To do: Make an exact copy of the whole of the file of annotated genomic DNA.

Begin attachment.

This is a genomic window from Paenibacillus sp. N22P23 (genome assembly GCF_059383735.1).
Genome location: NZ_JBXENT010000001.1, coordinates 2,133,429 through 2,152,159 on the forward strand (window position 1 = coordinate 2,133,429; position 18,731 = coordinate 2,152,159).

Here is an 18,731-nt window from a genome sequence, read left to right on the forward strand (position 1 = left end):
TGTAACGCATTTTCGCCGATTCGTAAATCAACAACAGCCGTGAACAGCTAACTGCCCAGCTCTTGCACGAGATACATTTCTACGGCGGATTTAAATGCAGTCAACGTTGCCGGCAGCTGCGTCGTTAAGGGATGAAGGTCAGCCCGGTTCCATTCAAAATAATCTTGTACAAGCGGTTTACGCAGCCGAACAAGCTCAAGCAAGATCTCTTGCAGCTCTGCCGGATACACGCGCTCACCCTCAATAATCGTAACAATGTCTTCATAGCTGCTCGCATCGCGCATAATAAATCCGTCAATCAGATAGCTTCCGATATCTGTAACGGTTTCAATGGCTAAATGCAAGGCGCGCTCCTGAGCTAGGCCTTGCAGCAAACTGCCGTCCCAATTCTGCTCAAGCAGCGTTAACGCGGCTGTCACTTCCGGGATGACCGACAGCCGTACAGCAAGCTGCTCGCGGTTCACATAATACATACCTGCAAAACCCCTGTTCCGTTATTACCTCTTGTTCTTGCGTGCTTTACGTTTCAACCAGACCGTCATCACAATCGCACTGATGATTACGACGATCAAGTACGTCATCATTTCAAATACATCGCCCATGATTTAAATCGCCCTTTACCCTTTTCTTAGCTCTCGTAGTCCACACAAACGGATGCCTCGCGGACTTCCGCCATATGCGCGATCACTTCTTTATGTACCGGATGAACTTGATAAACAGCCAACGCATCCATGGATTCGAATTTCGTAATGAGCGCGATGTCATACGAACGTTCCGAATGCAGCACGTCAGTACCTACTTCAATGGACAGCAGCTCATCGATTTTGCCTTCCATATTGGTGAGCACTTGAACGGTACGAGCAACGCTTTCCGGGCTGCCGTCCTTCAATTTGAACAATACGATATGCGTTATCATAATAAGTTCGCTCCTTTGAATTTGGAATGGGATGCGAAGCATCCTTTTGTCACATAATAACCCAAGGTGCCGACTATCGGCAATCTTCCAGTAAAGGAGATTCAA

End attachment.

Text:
This is a genomic window from Paenibacillus sp. N22P23 (genome assembly GCF_059383735.1).
Genome location: NZ_JBXENT010000001.1, coordinates 2,133,429 through 2,152,159 on the forward strand (window position 1 = coordinate 2,133,429; position 18,731 = coordinate 2,152,159).

Here is an 18,731-nt window from a genome sequence, read left to right on the forward strand (position 1 = left end):
TGTAACGCATTTTCGCCGATTCGTAAATCAACAACAGCCGTGAACAGCTAACTGCCCAGCTCTTGCACGAGATACATTTCTACGGCGGATTTAAATGCAGTCAACGTTGCCGGCAGCTGCGTCGTTAAGGGATGAAGGTCAGCCCGGTTCCATTCAAAATAATCTTGTACAAGCGGTTTACGCAGCCGAACAAGCTCAAGCAAGATCTCTTGCAGCTCTGCCGGATACACGCGCTCACCCTCAATAATCGTAACAATGTCTTCATAGCTGCTCGCATCGCGCATAATAAATCCGTCAATCAGATAGCTTCCGATATCTGTAACGGTTTCAATGGCTAAATGCAAGGCGCGCTCCTGAGCTAGGCCTTGCAGCAAACTGCCGTCCCAATTCTGCTCAAGCAGCGTTAACGCGGCTGTCACTTCCGGGATGACCGACAGCCGTACAGCAAGCTGCTCGCGGTTCACATAATACATACCTGCAAAACCCCTGTTCCGTTATTACCTCTTGTTCTTGCGTGCTTTACGTTTCAACCAGACCGTCATCACAATCGCACTGATGATTACGACGATCAAGTACGTCATCATTTCAAATACATCGCCCATGATTTAAATCGCCCTTTACCCTTTTCTTAGCTCTCGTAGTCCACACAAACGGATGCCTCGCGGACTTCCGCCATATGCGCGATCACTTCTTTATGTACCGGATGAACTTGATAAACAGCCAACGCATCCATGGATTCGAATTTCGTAATGAGCGCGATGTCATACGAACGTTCCGAATGCAGCACGTCAGTACCTACTTCAATGGACAGCAGCTCATCGATTTTGCCTTCCATATTGGTGAGCACTTGAACGGTACGAGCAACGCTTTCCGGGCTGCCGTCCTTCAATTTGAACAATACGATATGCGTTATCATAATAAGTTCGCTCCTTTGAATTTGGAATGGGATGCGAAGCATCCTTTTGTCACATAATAACCCAAGGTGCCGACTATCGGCAATCTTCCAGTAAAGGAGATTCAA